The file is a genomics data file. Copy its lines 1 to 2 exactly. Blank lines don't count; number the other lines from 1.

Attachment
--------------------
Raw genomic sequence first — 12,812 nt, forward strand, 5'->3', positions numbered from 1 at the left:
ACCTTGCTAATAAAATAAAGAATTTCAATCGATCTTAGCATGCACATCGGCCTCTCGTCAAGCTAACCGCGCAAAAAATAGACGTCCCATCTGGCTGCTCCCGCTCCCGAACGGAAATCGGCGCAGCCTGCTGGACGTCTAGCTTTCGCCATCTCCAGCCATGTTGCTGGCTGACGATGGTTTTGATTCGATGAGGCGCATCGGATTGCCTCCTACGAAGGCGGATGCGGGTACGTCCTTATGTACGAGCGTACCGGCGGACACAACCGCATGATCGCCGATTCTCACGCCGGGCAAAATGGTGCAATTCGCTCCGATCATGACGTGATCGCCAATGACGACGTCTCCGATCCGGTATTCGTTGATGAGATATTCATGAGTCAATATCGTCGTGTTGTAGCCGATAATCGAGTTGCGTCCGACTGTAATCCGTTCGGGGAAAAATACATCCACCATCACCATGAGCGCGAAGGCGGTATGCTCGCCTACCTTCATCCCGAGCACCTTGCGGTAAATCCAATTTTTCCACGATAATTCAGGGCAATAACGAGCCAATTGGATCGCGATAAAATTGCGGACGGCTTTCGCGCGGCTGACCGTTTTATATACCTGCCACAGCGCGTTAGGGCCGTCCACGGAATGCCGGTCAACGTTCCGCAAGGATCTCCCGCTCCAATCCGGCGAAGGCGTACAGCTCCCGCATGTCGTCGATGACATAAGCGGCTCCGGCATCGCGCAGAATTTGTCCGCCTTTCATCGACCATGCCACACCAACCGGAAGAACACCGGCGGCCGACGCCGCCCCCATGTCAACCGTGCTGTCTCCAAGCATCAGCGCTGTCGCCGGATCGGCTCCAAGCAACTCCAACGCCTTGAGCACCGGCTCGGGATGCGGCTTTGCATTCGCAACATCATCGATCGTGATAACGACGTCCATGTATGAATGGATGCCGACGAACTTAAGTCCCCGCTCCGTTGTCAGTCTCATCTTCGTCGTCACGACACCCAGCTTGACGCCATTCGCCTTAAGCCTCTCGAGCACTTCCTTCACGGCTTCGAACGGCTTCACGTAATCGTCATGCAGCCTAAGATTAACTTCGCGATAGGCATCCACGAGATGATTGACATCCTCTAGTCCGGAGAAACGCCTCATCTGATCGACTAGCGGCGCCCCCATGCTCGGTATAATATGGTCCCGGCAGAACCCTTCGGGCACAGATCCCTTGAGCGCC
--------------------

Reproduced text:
Raw genomic sequence first — 12,812 nt, forward strand, 5'->3', positions numbered from 1 at the left:
ACCTTGCTAATAAAATAAAGAATTTCAATCGATCTTAGCATGCACATCGGCCTCTCGTCAAGCTAACCGCGCAAAAAATAGACGTCCCATCTGGCTGCTCCCGCTCCCGAACGGAAATCGGCGCAGCCTGCTGGACGTCTAGCTTTCGCCATCTCCAGCCATGTTGCTGGCTGACGATGGTTTTGATTCGATGAGGCGCATCGGATTGCCTCCTACGAAGGCGGATGCGGGTACGTCCTTATGTACGAGCGTACCGGCGGACACAACCGCATGATCGCCGATTCTCACGCCGGGCAAAATGGTGCAATTCGCTCCGATCATGACGTGATCGCCAATGACGACGTCTCCGATCCGGTATTCGTTGATGAGATATTCATGAGTCAATATCGTCGTGTTGTAGCCGATAATCGAGTTGCGTCCGACTGTAATCCGTTCGGGGAAAAATACATCCACCATCACCATGAGCGCGAAGGCGGTATGCTCGCCTACCTTCATCCCGAGCACCTTGCGGTAAATCCAATTTTTCCACGATAATTCAGGGCAATAACGAGCCAATTGGATCGCGATAAAATTGCGGACGGCTTTCGCGCGGCTGACCGTTTTATATACCTGCCACAGCGCGTTAGGGCCGTCCACGGAATGCCGGTCAACGTTCCGCAAGGATCTCCCGCTCCAATCCGGCGAAGGCGTACAGCTCCCGCATGTCGTCGATGACATAAGCGGCTCCGGCATCGCGCAGAATTTGTCCGCCTTTCATCGACCATGCCACACCAACCGGAAGAACACCGGCGGCCGACGCCGCCCCCATGTCAACCGTGCTGTCTCCAAGCATCAGCGCTGTCGCCGGATCGGCTCCAAGCAACTCCAACGCCTTGAGCACCGGCTCGGGATGCGGCTTTGCATTCGCAACATCATCGATCGTGATAACGACGTCCATGTATGAATGGATGCCGACGAACTTAAGTCCCCGCTCCGTTGTCAGTCTCATCTTCGTCGTCACGACACCCAGCTTGACGCCATTCGCCTTAAGCCTCTCGAGCACTTCCTTCACGGCTTCGAACGGCTTCACGTAATCGTCATGCAGCCTAAGATTAACTTCGCGATAGGCATCCACGAGATGATTGACATCCTCTAGTCCGGAGAAACGCCTCATCTGATCGACTAGCGGCGCCCCCATGCTCGGTATAATATGGTCCCGGCAGAACCCTTCGGGCACAGATCCCTTGAGCGCC